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Bronx and Beyond: Student Clubs Give Back This Spring Break

BY LESLEY JOHN

SENIOR WRITER

This spring break, Jaspers will be engaging in philanthropic activities in the local community and even in other countries.

Above, a collection box for Engineers Without Borders' service trip to Cameroon. Photo by Michelle DePinho.

Above, a collection box for Engineers Without Borders’ service trip to Cameroon. Photo by Michelle DePinho.

Engineers Without Borders, a co-curricular club established by a few engineering students several years ago, has been slowly expanding in the School of Engineering. For the last few years, the club’s executive board has been raising money to build a bridge in Cameroon, Africa. The team will be making a trip to Cameroon to analyze and evaluate the location before implementing an engineering design for the first time this spring.  A project this scale would help more than 5,000 residents in the country and would also help the villagers travel more efficiently while connecting the Affiampara and Mbiribua. The estimated cost of the project is still being calculated, but the team has fundraised close to $9,000.

“We are very excited to make this trip and meet our contacts in Cameroon,” said David Pecorini, one of the founders and leaders of the program. “Our philosophy is to use our skills to help people in need, and this trip is one huge step towards turning our philosophy into reality.”

Students also started a MedLife chapter at MC in efforts to promote medicine, education, and development to various low-income and disadvantaged organizations and communities in places such as India, Latin America, and Africa. The organization’s mission states that “MEDLIFE believes access to quality healthcare is a basic human right.” Students get involved by taking various volunteer trips and by raising funds to promote their cause.

“My club is going to be participating in a community development project his March in Lima, Peru,” said Stephanie Nava, president of MEDLIFE at MC. “We will be building a staircase and are able to sponsor the project through the generous donation from Sophia Prentzas Church.”

Locally, students continue to be active in a variety of start-up volunteering pursuits.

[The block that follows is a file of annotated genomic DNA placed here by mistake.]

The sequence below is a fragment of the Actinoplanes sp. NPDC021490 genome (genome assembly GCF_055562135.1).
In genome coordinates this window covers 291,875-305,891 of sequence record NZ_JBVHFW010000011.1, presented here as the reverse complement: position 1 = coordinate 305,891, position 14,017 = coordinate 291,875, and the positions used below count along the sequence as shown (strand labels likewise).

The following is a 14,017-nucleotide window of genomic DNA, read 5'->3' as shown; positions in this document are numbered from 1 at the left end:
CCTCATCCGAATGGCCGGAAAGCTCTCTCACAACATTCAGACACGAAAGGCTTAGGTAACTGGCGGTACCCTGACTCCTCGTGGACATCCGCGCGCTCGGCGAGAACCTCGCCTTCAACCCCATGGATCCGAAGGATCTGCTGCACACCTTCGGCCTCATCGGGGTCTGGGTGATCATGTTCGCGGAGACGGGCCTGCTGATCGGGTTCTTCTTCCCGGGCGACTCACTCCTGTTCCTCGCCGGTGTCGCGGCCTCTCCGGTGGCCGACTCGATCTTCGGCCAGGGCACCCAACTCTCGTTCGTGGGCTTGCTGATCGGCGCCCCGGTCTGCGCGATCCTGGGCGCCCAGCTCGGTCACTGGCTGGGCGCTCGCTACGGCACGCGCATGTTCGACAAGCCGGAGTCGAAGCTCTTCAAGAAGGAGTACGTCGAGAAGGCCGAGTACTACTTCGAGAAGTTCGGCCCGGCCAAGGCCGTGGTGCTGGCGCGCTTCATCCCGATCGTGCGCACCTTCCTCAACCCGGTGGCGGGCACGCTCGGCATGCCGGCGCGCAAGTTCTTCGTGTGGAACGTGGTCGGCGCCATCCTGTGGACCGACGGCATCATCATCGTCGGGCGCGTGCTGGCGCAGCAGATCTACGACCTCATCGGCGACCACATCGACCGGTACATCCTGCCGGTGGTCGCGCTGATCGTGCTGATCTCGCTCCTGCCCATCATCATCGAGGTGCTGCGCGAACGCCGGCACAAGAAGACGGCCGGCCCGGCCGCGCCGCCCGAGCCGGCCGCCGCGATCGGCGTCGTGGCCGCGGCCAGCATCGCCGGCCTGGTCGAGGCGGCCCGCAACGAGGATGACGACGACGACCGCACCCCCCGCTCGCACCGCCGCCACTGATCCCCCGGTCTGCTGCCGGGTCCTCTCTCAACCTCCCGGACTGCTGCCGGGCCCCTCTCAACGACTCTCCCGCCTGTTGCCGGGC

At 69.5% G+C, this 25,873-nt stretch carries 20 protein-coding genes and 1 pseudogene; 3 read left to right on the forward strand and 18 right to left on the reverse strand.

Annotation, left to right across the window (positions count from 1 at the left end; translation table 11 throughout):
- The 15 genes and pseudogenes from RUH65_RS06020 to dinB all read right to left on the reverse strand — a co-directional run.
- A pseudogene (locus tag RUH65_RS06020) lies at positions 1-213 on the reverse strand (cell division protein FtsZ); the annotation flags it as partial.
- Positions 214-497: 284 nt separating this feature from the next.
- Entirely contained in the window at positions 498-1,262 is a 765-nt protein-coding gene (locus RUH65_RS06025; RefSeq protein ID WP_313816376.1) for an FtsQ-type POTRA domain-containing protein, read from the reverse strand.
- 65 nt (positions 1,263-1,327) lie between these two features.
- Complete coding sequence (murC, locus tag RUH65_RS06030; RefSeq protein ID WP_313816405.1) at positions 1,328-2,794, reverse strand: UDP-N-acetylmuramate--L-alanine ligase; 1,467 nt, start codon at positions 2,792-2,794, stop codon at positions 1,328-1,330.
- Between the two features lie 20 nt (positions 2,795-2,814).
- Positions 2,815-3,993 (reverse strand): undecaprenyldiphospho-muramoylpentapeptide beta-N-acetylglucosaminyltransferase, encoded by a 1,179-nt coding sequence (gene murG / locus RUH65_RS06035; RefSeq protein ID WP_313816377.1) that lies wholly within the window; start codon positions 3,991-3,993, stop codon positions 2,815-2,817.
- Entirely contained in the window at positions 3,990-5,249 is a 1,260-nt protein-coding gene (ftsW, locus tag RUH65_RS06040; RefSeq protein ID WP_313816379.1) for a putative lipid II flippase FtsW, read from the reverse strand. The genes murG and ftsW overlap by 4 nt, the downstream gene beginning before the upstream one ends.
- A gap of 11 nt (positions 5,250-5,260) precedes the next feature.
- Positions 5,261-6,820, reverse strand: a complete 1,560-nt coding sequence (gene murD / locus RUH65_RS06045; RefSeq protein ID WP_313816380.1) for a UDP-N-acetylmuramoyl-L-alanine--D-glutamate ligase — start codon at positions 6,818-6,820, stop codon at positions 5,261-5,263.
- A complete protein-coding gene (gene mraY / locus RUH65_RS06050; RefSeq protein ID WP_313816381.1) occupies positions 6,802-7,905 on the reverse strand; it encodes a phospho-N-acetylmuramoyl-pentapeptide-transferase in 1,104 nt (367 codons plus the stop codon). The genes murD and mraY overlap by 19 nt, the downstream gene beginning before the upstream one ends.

In response to some schools have low academics in the local community, Jaspers worked to start Project Rousseau, an academic centered program, in Manhattan College.  Still in the process of being fully recognized by Student Activities, Project Rousseau is a philanthropic national organization, aimed at motivating students to pursue their full potential in their academics and in their personal lives. The program matches a college student with a struggling high school student in a mentorship.

According to their mission, “Our goal is to prepare our students to realize their full potential and pursue higher education. We strive to give every mentee the opportunity of a college education.”

“I was given an opportunity to spearhead a great young organization and make a positive impact beyond just Manhattan College in a new and interesting way, and I took it,” Diana Luzuriaga, one of the founders of this program, said.

A recent alumni and fellow Jaspers worked together to start a business to promote education in the Bronx. The newly started company, Save Your City, is a clothing line that helps fund education to poor, disadvantaged schools by selling their products and by raising donations.  The company has donated many products, equivalent to a few thousand dollars, to locally disadvantaged schools such as PS 294 and PS 91; a recent donation includes more than 2,000 library books. Currently, the business is quickly emerging in the community, especially within the Jasper circle, and many alumni are getting directly involved with this philanthropic event.

 

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The Quadrangle, founded in 1924, is the student-run newspaper of Manhattan College.
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